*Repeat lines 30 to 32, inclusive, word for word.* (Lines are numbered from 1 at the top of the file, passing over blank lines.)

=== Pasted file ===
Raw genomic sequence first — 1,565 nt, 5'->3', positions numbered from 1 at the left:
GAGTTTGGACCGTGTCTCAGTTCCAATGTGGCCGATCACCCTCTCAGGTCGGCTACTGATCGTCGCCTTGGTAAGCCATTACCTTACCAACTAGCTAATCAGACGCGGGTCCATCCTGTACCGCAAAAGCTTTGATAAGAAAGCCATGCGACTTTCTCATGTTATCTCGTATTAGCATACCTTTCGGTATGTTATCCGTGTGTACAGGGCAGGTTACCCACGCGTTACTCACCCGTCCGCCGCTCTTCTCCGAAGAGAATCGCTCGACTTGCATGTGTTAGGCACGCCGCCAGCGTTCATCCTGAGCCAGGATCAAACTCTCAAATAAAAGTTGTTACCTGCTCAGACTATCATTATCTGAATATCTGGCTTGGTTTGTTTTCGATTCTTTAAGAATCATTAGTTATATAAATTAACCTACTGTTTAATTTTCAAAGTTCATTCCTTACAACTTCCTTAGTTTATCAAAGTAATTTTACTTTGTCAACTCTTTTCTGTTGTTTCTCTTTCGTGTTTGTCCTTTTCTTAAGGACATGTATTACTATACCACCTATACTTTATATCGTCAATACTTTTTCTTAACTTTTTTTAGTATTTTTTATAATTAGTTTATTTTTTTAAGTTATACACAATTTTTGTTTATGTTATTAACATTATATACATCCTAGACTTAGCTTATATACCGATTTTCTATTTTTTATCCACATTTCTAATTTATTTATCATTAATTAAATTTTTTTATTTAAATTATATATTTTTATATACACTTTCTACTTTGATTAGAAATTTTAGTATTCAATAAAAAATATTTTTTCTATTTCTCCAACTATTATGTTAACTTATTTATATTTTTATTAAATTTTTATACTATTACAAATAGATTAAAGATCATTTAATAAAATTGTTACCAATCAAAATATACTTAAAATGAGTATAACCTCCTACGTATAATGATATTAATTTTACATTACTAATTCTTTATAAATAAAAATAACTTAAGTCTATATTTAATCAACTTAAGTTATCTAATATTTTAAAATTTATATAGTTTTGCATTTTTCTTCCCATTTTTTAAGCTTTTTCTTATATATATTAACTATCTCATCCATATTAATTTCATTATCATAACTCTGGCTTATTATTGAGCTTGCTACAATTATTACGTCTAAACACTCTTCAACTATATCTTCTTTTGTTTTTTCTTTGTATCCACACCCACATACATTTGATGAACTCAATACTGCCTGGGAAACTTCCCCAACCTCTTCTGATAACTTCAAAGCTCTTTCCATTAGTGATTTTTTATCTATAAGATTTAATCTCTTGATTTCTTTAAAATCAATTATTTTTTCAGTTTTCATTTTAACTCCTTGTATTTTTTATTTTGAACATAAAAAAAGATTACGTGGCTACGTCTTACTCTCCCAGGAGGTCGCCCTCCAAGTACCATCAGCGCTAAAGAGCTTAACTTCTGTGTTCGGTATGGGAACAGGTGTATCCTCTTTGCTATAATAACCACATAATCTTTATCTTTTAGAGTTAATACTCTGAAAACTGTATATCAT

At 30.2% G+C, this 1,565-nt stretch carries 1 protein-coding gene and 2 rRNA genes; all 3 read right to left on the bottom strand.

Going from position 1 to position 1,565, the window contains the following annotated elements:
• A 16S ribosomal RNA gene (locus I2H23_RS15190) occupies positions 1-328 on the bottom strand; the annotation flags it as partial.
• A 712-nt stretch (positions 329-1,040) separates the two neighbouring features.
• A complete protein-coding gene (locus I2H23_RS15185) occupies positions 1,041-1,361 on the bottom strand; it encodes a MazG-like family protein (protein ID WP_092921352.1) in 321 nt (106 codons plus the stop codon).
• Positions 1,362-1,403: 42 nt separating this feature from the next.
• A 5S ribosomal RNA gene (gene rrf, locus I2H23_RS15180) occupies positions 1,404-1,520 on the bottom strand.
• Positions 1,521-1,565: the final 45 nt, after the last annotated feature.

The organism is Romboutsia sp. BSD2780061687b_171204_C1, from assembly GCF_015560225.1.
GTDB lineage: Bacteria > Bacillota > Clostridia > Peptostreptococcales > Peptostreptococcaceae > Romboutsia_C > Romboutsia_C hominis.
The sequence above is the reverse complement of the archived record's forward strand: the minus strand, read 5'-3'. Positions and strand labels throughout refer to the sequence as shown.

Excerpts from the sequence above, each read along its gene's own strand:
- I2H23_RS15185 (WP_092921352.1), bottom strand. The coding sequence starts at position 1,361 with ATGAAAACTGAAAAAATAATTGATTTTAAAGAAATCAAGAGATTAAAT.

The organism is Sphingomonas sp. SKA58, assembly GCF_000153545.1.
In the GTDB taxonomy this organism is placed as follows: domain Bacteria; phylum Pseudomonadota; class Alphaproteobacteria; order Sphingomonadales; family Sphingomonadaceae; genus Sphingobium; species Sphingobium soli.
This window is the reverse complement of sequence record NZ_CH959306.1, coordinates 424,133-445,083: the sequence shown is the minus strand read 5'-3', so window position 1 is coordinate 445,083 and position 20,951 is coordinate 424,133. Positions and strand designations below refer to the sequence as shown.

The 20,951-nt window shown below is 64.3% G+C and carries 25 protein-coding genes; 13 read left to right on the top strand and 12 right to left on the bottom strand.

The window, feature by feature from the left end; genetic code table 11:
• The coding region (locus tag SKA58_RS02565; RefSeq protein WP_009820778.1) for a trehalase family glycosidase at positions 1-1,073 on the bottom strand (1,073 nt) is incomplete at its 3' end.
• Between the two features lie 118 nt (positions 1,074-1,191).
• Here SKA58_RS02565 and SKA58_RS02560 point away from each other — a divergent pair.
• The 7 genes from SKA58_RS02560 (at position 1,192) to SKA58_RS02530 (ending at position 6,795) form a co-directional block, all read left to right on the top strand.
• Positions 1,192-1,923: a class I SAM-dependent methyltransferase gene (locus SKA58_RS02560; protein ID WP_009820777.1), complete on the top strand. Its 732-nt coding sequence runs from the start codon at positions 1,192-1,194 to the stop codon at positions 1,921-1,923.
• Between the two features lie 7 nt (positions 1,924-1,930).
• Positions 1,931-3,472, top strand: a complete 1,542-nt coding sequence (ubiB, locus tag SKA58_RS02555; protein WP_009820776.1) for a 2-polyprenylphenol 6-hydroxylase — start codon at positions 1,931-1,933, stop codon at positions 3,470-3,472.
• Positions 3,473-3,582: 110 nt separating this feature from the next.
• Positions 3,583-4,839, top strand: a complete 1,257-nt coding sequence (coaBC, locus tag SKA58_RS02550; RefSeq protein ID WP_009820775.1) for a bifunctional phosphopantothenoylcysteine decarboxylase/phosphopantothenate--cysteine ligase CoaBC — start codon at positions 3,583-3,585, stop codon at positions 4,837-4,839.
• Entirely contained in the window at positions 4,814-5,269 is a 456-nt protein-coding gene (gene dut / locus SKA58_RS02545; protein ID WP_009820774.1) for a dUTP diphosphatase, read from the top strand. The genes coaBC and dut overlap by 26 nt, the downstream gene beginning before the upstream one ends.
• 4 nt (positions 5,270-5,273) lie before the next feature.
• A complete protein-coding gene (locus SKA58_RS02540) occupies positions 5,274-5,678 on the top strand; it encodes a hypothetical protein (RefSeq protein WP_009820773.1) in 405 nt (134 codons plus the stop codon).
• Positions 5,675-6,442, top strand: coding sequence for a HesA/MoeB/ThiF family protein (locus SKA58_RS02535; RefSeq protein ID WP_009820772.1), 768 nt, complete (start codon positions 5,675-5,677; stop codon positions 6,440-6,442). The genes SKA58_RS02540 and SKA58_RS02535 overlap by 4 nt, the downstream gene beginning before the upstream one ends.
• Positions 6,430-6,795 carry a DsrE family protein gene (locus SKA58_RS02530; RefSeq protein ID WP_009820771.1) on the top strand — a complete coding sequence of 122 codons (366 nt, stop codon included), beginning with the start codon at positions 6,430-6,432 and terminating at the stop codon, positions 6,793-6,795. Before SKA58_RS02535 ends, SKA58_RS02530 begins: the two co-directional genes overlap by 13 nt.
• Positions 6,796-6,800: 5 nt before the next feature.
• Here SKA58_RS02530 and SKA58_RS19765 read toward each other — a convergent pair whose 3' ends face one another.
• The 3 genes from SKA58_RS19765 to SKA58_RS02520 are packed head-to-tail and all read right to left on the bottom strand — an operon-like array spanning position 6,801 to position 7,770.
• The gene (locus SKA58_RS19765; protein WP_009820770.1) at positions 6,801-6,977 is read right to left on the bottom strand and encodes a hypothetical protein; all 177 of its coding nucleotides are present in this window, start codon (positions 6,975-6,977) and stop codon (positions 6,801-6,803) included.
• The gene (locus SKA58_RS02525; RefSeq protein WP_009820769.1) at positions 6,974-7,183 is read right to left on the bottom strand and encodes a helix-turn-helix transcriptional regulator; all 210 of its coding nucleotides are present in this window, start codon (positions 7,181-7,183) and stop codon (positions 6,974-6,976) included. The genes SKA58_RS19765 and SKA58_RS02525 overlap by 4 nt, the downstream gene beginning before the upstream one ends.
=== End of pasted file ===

• Entirely contained in the window at positions 4,814-5,269 is a 456-nt protein-coding gene (gene dut / locus SKA58_RS02545; protein ID WP_009820774.1) for a dUTP diphosphatase, read from the top strand. The genes coaBC and dut overlap by 26 nt, the downstream gene beginning before the upstream one ends.
• 4 nt (positions 5,270-5,273) lie before the next feature.
• A complete protein-coding gene (locus SKA58_RS02540) occupies positions 5,274-5,678 on the top strand; it encodes a hypothetical protein (RefSeq protein WP_009820773.1) in 405 nt (134 codons plus the stop codon).